Democratic presidential candidate Elizabeth Warren is ranked 2nd in the polls, behind Joe Biden and ahead of Bernie Sanders. Her campaign’s focus on taxing Wall Street has caused many to place her in the same boat as Sanders, although the former Republican is often seen as more moderate than the Vermont Senator.
The New York Post now reports that Warren has received donations from more than 30 billionaires for her presidential and Senate campaigns. The donations reportedly came from 2011 to 2019, most of which were from individual billionaires either at or near the maximum contribution limit, which is currently $5,600 across both the primary and general election.
Warren has refused to attend big-money fundraisers for the Democratic primary, and although she was going to begin attending them if she secured the nomination, she recently walked this plan back. She has touted her grassroots support and taken aim at billionaires during an appearance on MSNBC’s Rachel Maddow Show.
“This is a moment for all of the Democratic nominees as they come into the race to say, in a Democratic primary, we are going to link arms and we’re going to say grassroots funding. No to the billionaires, no to the billionaires, whether they are self-funding or whether they’re funding PACs. We are the Democratic Party and that’s the party of the people.”
According to RNC spokesman Steve Guest, Warren is a “fraud.”
“If you look up ‘fraud’ in the dictionary, you’ll see a photo of Elizabeth Warren,” he said, pointing to the controversy over her Native American heritage and her claims about her campaign’s grassroots funding.
I don't spend call time asking rich donors to throw big dollar fundraisers or underwrite my campaign. My call time is spent with grassroots donors, thanking them for chipping in whatever they can. Mind if I make just a few more? pic.twitter.com/TDo9EkNpA1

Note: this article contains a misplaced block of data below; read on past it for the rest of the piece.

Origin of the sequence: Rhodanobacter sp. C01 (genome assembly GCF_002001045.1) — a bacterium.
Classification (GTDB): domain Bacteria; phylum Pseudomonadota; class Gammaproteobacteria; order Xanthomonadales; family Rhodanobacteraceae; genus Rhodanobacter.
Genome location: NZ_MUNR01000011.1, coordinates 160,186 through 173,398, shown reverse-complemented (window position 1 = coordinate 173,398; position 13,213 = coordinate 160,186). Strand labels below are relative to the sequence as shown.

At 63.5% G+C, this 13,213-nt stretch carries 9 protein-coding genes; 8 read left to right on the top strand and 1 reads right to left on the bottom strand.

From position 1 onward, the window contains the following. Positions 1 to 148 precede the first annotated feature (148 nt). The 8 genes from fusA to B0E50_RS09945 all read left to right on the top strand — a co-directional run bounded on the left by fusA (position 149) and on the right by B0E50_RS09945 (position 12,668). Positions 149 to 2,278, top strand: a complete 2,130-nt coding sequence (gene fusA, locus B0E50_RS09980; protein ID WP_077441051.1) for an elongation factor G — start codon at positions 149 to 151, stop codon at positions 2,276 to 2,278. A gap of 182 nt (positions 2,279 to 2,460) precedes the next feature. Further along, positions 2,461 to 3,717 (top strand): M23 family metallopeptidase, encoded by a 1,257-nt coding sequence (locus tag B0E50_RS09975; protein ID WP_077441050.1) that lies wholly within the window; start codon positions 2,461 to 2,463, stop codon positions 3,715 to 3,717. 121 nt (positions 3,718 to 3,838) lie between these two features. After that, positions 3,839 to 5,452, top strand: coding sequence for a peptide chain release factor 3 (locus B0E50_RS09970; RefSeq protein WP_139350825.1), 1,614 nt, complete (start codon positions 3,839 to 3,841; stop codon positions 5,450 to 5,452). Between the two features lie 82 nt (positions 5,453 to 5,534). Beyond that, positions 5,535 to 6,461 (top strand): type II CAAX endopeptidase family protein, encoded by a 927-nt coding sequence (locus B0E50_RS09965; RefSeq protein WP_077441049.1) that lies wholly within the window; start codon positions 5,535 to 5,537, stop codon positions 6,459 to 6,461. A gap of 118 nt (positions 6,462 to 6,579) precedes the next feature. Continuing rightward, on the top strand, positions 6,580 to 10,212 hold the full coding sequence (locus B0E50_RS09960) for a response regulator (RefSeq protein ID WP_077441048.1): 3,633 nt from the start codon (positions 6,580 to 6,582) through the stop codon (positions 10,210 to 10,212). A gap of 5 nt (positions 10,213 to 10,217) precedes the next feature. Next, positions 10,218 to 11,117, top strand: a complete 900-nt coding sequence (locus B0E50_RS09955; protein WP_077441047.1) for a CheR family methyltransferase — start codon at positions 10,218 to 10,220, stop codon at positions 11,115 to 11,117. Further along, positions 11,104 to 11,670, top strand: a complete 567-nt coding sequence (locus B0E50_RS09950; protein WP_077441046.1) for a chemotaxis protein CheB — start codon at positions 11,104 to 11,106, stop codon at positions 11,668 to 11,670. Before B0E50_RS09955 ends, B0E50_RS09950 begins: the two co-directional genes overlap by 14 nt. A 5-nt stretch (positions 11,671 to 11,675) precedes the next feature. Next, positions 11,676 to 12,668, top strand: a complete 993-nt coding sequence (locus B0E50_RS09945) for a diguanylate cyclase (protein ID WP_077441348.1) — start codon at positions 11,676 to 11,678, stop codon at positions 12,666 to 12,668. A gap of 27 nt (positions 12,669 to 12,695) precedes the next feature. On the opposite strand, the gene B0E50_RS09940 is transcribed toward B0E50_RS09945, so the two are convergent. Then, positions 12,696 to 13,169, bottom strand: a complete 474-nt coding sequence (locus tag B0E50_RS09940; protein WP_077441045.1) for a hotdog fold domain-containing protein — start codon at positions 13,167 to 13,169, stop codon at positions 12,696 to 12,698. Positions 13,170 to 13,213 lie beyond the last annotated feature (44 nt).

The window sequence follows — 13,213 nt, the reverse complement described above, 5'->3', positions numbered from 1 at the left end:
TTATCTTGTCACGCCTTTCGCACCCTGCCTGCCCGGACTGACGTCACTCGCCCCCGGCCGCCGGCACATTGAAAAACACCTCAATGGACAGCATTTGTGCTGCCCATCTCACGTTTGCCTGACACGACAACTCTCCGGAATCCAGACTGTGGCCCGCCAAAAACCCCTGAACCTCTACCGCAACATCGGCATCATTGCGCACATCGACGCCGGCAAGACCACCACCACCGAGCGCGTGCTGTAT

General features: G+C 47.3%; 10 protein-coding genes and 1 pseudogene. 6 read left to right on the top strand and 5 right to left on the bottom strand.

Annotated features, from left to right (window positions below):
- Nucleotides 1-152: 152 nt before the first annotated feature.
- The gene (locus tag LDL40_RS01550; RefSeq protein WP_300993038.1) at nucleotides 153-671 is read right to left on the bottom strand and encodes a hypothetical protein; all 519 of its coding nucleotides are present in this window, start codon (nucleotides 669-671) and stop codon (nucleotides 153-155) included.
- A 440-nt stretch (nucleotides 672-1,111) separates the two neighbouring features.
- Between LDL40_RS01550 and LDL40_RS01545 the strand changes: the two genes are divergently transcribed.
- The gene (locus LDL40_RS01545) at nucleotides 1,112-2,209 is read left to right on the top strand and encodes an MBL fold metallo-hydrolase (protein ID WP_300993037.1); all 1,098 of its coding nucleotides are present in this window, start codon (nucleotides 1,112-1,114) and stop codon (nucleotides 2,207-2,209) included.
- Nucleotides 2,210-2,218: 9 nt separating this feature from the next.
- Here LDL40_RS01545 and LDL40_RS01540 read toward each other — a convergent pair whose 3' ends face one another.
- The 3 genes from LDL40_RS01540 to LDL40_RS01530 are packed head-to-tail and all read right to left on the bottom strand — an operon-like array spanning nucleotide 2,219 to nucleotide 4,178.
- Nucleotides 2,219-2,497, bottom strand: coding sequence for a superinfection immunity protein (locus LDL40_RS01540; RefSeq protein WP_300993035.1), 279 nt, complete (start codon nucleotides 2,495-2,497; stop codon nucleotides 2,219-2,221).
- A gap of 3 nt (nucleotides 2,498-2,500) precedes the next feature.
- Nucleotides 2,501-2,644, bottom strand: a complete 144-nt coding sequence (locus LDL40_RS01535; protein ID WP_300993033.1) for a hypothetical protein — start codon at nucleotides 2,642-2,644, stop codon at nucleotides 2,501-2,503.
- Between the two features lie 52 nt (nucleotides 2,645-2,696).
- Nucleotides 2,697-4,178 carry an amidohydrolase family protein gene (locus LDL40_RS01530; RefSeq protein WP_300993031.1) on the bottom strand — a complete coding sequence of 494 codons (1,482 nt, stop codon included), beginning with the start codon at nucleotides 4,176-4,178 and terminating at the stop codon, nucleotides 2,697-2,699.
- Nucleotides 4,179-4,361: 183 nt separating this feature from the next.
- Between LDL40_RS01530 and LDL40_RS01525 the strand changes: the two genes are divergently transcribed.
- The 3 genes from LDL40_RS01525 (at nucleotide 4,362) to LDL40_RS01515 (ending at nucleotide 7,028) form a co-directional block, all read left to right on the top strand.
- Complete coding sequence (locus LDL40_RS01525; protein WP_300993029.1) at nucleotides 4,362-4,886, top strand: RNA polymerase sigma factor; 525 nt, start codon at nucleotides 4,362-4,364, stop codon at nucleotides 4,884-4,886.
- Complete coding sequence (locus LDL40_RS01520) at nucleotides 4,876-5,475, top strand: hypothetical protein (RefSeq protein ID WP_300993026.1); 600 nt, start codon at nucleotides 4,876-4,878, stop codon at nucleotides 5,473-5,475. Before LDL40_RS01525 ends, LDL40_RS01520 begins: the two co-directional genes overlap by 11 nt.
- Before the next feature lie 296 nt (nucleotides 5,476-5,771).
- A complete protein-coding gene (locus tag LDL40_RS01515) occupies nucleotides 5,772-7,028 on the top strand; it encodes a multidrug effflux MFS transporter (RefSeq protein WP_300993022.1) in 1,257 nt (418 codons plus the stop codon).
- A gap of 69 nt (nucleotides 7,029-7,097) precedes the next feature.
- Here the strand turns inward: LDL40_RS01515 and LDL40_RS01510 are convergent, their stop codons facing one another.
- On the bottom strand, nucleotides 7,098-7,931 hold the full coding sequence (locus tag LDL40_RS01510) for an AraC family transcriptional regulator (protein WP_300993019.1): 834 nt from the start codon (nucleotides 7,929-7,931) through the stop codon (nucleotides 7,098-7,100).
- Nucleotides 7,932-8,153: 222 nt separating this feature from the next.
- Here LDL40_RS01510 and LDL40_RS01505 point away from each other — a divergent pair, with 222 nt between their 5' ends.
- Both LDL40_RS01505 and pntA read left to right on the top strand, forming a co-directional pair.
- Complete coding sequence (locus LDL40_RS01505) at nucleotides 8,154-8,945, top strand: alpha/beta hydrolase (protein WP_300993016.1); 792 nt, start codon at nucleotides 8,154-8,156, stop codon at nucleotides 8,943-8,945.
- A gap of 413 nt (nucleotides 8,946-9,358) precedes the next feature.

— Elizabeth Warren (@ewarren) October 15, 2019
Jordan Chariton, journalist and CEO of Status Coup, also revealed that Warren’s endorsement from the progressive Working Families Party (WFP) came following donations from Demos, a thinktank for which Warren’s daughter, Amelia, is chairwoman. Chariton reported that the donation was meant as a “signal” that more money would be on the way if the WFP endorsed Warren.
Regardless, Warren supporters suggest that the candidate’s attempt to change the system from inside should not be attacked. Per The New York Times, Adam Green, co-founder of the Progressive Change Campaign Committee — which endorsed Warren — said candidates like Warren are facing criticism for “not taking every step possible all at once.”
Warren is currently 2nd in the polls with 23.4 percent support. She is set to take the debate stage tonight alongside Joe Biden, Bernie Sanders, Kamala Harris, Pete Buttigieg, Andrew Yang, Beto O’Rourke, Cory Booker, Tom Steyer, Amy Klobuchar, Julian Castro, and Tulsi Gabbard.